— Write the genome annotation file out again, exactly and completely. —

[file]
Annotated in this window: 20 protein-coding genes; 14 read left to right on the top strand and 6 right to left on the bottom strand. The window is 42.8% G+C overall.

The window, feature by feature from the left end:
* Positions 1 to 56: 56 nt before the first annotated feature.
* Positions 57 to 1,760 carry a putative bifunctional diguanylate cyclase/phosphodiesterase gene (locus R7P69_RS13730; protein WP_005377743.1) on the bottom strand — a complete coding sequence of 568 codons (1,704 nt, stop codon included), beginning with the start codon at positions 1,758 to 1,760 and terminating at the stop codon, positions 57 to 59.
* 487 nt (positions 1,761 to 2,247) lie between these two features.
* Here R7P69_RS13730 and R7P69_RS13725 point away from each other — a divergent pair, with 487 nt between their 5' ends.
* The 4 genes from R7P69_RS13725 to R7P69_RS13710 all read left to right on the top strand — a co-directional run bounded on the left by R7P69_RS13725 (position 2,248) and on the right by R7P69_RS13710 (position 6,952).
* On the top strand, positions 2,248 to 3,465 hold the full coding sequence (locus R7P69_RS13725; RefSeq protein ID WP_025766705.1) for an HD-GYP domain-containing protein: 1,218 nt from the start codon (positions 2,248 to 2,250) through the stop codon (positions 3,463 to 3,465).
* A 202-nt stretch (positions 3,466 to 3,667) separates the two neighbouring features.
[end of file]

Annotated in this window: 20 protein-coding genes; 14 read left to right on the top strand and 6 right to left on the bottom strand. The window is 42.8% G+C overall.

The window, feature by feature from the left end:
* Positions 1 to 56: 56 nt before the first annotated feature.
* Positions 57 to 1,760 carry a putative bifunctional diguanylate cyclase/phosphodiesterase gene (locus R7P69_RS13730; protein WP_005377743.1) on the bottom strand — a complete coding sequence of 568 codons (1,704 nt, stop codon included), beginning with the start codon at positions 1,758 to 1,760 and terminating at the stop codon, positions 57 to 59.
* 487 nt (positions 1,761 to 2,247) lie between these two features.
* Here R7P69_RS13730 and R7P69_RS13725 point away from each other — a divergent pair, with 487 nt between their 5' ends.
* The 4 genes from R7P69_RS13725 to R7P69_RS13710 all read left to right on the top strand — a co-directional run bounded on the left by R7P69_RS13725 (position 2,248) and on the right by R7P69_RS13710 (position 6,952).
* On the top strand, positions 2,248 to 3,465 hold the full coding sequence (locus R7P69_RS13725; RefSeq protein ID WP_025766705.1) for an HD-GYP domain-containing protein: 1,218 nt from the start codon (positions 2,248 to 2,250) through the stop codon (positions 3,463 to 3,465).
* A 202-nt stretch (positions 3,466 to 3,667) separates the two neighbouring features.